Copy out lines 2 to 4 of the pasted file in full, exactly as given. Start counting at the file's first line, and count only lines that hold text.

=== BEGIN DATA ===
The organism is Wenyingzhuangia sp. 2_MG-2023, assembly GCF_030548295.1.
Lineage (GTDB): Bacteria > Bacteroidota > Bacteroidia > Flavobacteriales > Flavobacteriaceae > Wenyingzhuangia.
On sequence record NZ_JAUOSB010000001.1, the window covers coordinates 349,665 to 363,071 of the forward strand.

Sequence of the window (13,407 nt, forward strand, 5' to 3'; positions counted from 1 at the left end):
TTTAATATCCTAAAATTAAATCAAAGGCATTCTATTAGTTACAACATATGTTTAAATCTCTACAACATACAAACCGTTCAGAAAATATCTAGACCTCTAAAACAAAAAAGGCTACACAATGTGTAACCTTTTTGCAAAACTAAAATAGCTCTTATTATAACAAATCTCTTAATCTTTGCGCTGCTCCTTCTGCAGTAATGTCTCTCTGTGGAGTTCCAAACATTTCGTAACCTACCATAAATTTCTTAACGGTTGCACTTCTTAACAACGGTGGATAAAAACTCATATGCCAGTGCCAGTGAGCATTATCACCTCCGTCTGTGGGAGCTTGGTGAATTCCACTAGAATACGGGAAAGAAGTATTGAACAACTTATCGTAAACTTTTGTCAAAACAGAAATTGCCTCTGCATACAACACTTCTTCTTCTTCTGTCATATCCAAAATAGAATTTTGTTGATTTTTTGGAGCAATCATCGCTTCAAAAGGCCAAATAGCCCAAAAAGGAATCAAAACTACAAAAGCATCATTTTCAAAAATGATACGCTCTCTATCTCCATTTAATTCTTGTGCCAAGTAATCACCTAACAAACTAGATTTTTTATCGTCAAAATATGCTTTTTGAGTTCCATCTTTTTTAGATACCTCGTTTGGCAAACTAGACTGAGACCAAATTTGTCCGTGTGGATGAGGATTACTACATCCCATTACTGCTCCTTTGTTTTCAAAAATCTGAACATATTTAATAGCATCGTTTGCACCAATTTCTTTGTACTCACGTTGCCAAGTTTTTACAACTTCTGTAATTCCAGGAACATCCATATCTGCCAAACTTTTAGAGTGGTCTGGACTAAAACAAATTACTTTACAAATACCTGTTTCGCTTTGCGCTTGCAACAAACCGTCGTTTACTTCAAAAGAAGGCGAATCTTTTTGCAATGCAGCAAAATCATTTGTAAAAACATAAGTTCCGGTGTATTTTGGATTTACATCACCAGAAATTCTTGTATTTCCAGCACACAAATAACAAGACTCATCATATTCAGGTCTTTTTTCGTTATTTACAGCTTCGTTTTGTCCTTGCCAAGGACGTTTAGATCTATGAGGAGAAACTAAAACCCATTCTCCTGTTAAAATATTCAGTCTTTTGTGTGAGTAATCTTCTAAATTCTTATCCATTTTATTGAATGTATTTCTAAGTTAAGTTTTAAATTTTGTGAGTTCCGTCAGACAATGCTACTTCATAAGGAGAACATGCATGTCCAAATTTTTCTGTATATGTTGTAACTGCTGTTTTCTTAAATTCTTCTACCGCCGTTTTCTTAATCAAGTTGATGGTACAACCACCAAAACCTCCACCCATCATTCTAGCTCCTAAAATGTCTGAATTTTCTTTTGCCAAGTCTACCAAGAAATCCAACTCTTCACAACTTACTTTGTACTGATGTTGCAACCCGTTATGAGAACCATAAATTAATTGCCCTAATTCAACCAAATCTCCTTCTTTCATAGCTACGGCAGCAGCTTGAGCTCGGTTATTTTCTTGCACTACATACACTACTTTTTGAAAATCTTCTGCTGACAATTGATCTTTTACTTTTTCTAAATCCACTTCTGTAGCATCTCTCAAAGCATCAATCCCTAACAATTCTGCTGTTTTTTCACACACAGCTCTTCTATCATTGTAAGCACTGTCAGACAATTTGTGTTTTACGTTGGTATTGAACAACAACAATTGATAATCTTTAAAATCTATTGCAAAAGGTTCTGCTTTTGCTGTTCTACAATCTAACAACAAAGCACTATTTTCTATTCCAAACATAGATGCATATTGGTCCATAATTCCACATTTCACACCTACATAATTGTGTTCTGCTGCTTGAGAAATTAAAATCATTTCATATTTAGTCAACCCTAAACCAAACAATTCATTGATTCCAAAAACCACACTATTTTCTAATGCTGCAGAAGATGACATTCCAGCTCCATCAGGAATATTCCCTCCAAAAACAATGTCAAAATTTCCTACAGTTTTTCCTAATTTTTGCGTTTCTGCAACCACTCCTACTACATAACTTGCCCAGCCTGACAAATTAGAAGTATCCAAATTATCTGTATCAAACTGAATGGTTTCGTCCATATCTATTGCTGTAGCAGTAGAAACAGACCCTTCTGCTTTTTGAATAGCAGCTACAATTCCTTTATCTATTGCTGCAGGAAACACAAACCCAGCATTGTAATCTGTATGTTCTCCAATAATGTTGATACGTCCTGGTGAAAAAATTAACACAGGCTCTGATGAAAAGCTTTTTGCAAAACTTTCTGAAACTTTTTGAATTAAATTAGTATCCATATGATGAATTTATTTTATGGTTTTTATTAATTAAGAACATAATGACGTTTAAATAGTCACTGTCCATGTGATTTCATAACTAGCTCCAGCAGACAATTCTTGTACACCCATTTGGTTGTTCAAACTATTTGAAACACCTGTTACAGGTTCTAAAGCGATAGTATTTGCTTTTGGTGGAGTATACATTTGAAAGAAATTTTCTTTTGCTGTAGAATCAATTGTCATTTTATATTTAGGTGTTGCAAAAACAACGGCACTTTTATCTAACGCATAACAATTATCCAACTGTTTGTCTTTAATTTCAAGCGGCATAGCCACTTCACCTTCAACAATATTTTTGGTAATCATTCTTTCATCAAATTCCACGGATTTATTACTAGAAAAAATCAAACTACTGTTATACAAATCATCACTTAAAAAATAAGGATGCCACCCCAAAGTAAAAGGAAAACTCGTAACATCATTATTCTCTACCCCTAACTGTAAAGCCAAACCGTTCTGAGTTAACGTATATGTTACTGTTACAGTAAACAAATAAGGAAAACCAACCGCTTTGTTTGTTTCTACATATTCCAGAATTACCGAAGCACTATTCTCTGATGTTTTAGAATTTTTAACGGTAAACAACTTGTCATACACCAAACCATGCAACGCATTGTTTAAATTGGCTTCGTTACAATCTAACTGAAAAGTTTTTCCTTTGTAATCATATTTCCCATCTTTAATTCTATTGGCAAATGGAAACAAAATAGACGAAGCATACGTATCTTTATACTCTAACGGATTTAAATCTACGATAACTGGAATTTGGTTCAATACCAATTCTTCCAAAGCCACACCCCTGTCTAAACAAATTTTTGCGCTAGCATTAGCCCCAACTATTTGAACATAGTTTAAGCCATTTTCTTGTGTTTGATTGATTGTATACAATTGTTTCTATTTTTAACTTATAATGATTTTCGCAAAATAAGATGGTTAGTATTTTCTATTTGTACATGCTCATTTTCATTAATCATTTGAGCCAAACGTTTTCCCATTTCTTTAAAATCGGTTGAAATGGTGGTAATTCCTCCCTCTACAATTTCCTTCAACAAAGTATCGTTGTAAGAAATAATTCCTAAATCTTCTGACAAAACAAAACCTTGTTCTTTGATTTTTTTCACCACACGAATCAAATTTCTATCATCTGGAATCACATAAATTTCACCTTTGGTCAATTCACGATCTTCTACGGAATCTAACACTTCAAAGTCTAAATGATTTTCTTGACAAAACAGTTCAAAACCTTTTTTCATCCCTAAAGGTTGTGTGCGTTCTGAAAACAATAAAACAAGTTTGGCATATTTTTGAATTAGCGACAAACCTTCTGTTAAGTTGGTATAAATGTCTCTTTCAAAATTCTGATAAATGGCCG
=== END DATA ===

Lineage (GTDB): Bacteria > Bacteroidota > Bacteroidia > Flavobacteriales > Flavobacteriaceae > Wenyingzhuangia.
On sequence record NZ_JAUOSB010000001.1, the window covers coordinates 349,665 to 363,071 of the forward strand.

Sequence of the window (13,407 nt, forward strand, 5' to 3'; positions counted from 1 at the left end):